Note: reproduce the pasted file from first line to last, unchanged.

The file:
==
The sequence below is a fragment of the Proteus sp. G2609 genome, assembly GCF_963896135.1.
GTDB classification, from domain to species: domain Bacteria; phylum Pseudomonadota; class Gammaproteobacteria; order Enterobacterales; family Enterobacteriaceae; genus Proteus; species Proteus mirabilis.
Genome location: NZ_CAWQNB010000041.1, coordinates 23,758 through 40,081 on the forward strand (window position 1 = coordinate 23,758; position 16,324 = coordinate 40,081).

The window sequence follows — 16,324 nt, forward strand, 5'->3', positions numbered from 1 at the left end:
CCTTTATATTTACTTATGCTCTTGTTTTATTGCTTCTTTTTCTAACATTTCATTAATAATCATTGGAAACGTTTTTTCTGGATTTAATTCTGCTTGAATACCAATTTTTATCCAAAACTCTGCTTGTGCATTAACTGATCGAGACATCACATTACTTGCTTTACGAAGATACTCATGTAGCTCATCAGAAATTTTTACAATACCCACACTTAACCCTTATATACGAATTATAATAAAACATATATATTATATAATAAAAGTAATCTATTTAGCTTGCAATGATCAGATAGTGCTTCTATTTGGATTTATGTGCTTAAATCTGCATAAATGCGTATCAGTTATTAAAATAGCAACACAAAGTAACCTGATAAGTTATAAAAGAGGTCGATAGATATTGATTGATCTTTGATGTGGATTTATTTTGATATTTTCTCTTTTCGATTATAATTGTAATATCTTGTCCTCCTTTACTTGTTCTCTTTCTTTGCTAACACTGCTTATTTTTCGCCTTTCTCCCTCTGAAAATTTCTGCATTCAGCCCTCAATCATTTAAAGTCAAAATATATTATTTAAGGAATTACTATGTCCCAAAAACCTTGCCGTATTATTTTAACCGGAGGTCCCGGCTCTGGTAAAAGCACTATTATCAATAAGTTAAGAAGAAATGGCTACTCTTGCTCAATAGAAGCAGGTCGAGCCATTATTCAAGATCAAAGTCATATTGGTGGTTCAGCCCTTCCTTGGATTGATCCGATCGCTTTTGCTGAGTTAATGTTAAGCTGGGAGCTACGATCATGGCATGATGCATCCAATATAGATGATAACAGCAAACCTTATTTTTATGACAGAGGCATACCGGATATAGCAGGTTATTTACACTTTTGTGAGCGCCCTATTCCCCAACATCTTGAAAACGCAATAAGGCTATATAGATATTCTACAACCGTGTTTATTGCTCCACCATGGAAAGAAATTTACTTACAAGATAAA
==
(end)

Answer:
The sequence below is a fragment of the Proteus sp. G2609 genome, assembly GCF_963896135.1.
GTDB classification, from domain to species: domain Bacteria; phylum Pseudomonadota; class Gammaproteobacteria; order Enterobacterales; family Enterobacteriaceae; genus Proteus; species Proteus mirabilis.
Genome location: NZ_CAWQNB010000041.1, coordinates 23,758 through 40,081 on the forward strand (window position 1 = coordinate 23,758; position 16,324 = coordinate 40,081).

The window sequence follows — 16,324 nt, forward strand, 5'->3', positions numbered from 1 at the left end:
CCTTTATATTTACTTATGCTCTTGTTTTATTGCTTCTTTTTCTAACATTTCATTAATAATCATTGGAAACGTTTTTTCTGGATTTAATTCTGCTTGAATACCAATTTTTATCCAAAACTCTGCTTGTGCATTAACTGATCGAGACATCACATTACTTGCTTTACGAAGATACTCATGTAGCTCATCAGAAATTTTTACAATACCCACACTTAACCCTTATATACGAATTATAATAAAACATATATATTATATAATAAAAGTAATCTATTTAGCTTGCAATGATCAGATAGTGCTTCTATTTGGATTTATGTGCTTAAATCTGCATAAATGCGTATCAGTTATTAAAATAGCAACACAAAGTAACCTGATAAGTTATAAAAGAGGTCGATAGATATTGATTGATCTTTGATGTGGATTTATTTTGATATTTTCTCTTTTCGATTATAATTGTAATATCTTGTCCTCCTTTACTTGTTCTCTTTCTTTGCTAACACTGCTTATTTTTCGCCTTTCTCCCTCTGAAAATTTCTGCATTCAGCCCTCAATCATTTAAAGTCAAAATATATTATTTAAGGAATTACTATGTCCCAAAAACCTTGCCGTATTATTTTAACCGGAGGTCCCGGCTCTGGTAAAAGCACTATTATCAATAAGTTAAGAAGAAATGGCTACTCTTGCTCAATAGAAGCAGGTCGAGCCATTATTCAAGATCAAAGTCATATTGGTGGTTCAGCCCTTCCTTGGATTGATCCGATCGCTTTTGCTGAGTTAATGTTAAGCTGGGAGCTACGATCATGGCATGATGCATCCAATATAGATGATAACAGCAAACCTTATTTTTATGACAGAGGCATACCGGATATAGCAGGTTATTTACACTTTTGTGAGCGCCCTATTCCCCAACATCTTGAAAACGCAATAAGGCTATATAGATATTCTACAACCGTGTTTATTGCTCCACCATGGAAAGAAATTTACTTACAAGATAAA